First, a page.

Car Collector Chronicles
Volume III, Issue 11 R3rd Anniversary Edition November 2010

 Car Collecting Today  Classic Rides  Reports From the Field
 Oldsmobile (1897-2004)  Cadillac (1902- )  Allanté (1987-1993)

This Day in Time
With this issue, CCC® embarks on its third year of publication! It is a bit of a milestone, IMHO. I had no idea how long the venture would continue when I started out in November of 2008. I am pleased to report that over this period of time over 11,500 readers have perused an edition of CCC®! I find that number absolutely astounding, given the “cottage industry” nature of the operation. There are negatives too, of equal note. Even though we are going into year 3, I have yet to hear from you. Yes, there have been a few questions, from folks spread out far and wide (New Zealand, France, Great Britain and, of course, the U.S. But there has been little-to-no comment, suggestions or contributions from you, the readers. The other misgiving is the lack of any communication from lady car collectors. We know you are out there! You either are into the hobby in your own right, or suffer with your mate’s obsession for old rides. If this describes you, CCC® really wants your input! I do not feel that the car collecting avocation is a “good ol’ boy club,” or that it should be. It would benefit all of us to learn about the female perspective of the hobby. Who among you is willing to stand up and be counted? Let us hear from you! NOVEMBER AUTOMOTIVE HISTORY DATES OF IMPORT: 11/5/1863 - James Packard born in Warren, OH. 11/28/1895, - First American auto race. Six vehicles, 54 miles -Chicago to Evanston and backthrough the snow. J. Frank Duryea won; 10 hours at an avg. speed of 7.3 mph! 11/3/1900 - 1st auto show in the U.S. at NYC’s Madison Sq. Garden. 11/10/1903 - Mary Anderson patents windshield wiper. 11/20/1923 - Garrett Morgan patents three-position traffic signal. Nov. 2008 - CCC® begins publication

 Corvair (1960-1969)


This Day in Time


GDYNets On the Web The El Morocco



1956 El Morocco (Photos) 1957 El Morocco (Photos) Coming Next Issue EMAIL:


GDYNets on the Web



Dave’s Den http://GDYNets.WEBNG.com Saved 62 http://www.freewebs.com/ jeandaveyaros The Gray Lady - 55 Cad de Ville Car Collector Chronicles -


A website devoted to a myriad of interests. Foremost is extensive information on the “Steel City” of Gary, IN. There are also offerings on steel making, U.S. Steel-Gary Works, U.S. Marine Corps, M14 assault rifle, of course Oldsmobile, and the tragic story of the murder of Gary, IN Police Lt. Geo. Yaros.

SAVED 62: A website devoted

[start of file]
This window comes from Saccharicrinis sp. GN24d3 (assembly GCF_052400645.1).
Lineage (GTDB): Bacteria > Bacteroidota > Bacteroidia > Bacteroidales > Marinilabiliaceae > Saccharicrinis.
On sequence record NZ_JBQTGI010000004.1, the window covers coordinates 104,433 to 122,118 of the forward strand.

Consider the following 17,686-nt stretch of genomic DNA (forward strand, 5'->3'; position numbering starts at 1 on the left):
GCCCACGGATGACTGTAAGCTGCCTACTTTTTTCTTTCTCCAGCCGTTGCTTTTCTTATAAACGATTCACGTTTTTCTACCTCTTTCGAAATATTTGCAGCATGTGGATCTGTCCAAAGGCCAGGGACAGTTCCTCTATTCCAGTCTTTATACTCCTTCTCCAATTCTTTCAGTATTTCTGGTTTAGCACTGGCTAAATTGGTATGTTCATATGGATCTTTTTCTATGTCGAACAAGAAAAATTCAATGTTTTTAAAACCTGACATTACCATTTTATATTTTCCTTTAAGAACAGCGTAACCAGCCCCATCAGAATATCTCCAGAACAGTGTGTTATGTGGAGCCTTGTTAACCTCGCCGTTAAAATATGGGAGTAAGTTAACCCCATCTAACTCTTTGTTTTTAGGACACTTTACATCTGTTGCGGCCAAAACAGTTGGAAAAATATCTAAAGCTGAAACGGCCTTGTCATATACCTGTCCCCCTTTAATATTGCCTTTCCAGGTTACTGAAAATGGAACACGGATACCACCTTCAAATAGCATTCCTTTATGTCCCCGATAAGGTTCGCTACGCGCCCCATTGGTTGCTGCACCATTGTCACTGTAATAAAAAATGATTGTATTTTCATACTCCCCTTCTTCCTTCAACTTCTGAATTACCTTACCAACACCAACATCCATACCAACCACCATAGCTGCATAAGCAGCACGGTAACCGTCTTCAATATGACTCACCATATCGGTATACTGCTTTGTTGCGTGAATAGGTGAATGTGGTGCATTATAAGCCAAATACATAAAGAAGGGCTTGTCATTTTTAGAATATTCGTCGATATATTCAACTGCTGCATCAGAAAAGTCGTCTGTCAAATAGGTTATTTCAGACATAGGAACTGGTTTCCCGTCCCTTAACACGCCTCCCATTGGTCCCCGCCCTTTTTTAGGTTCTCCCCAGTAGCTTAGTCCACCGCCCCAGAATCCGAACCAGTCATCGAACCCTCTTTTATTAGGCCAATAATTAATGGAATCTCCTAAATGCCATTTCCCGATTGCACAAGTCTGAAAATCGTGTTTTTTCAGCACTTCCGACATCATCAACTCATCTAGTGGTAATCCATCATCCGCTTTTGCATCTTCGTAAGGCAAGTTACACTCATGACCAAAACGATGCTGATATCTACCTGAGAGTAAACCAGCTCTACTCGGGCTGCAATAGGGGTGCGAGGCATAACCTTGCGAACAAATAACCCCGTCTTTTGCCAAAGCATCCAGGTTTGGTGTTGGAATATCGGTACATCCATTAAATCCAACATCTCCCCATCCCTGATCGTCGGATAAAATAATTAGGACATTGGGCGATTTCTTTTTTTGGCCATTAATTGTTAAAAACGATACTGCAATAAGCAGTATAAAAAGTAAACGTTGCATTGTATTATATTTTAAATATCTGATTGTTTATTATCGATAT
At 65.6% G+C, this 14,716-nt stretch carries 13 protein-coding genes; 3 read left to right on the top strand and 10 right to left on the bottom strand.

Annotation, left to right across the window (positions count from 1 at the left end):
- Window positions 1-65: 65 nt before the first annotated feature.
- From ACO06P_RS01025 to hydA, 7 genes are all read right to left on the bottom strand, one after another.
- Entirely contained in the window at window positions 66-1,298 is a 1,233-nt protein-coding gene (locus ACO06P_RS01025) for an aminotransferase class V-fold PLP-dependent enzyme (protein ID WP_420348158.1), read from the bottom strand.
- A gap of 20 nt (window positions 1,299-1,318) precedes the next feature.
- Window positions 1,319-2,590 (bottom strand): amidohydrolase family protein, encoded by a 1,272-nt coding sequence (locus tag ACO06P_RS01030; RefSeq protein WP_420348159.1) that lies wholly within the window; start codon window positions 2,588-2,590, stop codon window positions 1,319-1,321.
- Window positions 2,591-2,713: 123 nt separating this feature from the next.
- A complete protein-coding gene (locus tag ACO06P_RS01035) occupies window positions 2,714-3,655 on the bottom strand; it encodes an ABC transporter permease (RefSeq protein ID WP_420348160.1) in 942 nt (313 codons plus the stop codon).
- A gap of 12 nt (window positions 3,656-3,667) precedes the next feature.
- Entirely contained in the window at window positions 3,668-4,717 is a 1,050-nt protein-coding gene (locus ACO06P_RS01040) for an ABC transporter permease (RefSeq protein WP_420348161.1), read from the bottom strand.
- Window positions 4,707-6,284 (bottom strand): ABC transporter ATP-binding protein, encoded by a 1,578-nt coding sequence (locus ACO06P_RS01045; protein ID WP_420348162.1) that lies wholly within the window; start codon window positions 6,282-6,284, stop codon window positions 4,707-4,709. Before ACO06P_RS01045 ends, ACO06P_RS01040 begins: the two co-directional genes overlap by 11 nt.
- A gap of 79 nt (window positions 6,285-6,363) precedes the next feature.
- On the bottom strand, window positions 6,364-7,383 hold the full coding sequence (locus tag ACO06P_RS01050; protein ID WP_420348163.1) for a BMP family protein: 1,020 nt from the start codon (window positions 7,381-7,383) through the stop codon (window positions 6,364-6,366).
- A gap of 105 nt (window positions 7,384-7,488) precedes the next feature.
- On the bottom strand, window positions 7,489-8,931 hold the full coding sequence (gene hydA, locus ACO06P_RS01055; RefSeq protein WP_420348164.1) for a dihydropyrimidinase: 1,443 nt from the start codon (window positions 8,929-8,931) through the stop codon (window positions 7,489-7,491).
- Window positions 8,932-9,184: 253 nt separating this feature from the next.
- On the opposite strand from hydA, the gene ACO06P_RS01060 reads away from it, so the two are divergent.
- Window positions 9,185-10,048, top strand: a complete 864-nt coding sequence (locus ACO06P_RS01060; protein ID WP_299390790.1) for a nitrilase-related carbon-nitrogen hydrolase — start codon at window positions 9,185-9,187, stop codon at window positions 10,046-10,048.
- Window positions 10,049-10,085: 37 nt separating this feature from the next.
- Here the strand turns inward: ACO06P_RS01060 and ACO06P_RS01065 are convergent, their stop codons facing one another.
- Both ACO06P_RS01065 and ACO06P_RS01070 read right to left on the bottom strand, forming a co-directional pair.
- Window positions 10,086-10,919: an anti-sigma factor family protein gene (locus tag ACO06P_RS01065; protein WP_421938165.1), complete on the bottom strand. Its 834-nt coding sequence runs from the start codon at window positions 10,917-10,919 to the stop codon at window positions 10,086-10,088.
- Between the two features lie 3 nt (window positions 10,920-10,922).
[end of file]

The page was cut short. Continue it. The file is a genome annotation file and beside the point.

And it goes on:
to our 1962 Oldsmobile Dynamic 88 convertible. The site also has a lot of information on Oldsmobiles and its founder, Ransom Eli Olds. THE GRAY LADY: This website features our 1955 Cadillac Coupé de Ville and Caddy information.

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Last month we had an in-depth presentation on a rare Chrysler Corp. related vehicle, the Dual-Ghia. This month, we shall take a similar look at a GM related vehicle, the El Morocco. The relationship to GM? A logical question. The answer is, the vehicle is based on a Chevrolet chassis, drive train, body and interior. Who made the El Morocco, when and why? This article shall attempt to answer those questions. “The El Morocco was the brain child of one Reuben Allender. ... [It] resulted from his love for Cadillacs. He wanted everyone to be able to afford one.” The El Morocco was the brain child of one Reuben Allender. Allender was a Toronto, Ontario transplant who made his money in the purchase and resale of textile surpluses. At one time he actually bought surplus parachutes and resold them back to the U.S. government at a handsome profit, causing both a furor and senate investigation. The El Morocco resulted from his love for Cadillacs. He wanted everyone to be able to afford one. Enter the El Morocco, or should one say Chevrolac, Cadillet or Cadvy? Like the Dual-Ghia, the El Morocco was short lived. It was available only for the 1956 and 1957 model years. Allender purchased factory produced Chevy’s from Detroit’s Don McCullough Chevrolet at $50 over cost. He then proceeded to modify them in his own Detroit facility to add Cadillac styling cues, such as fins, dagmars, etc. Robert Thompson, an experienced tool & die maker who started working for Allender in 1955, was not only in charge of the project, but also designed and engineered both the ‘56 and ‘57 editions of the El Morocco. Cyril Olbrich, an experienced fiberglass fabricator, was also hired to manufacture and install the car’s unique fiberglass components. Let us say, the working conditions were not the best. Vehicle modification took place on the second floor of the shop. Electricity was supplied to the second floor by, believe it or not, an extension cord! For ’56, Caddy style fins, made out of fiberglass were bolted to the rear fenders. 55 Dodge tail lights, resembling what Cadillac actually used on the Biarritz model were incorporated into the El Morocco design. Below the tail light was a dummy exhaust port. The front end received dagmars fabricated out of 1937 Dodge headlight buckets. One could purchase the 1956 El Morocco for a mere $850.00 over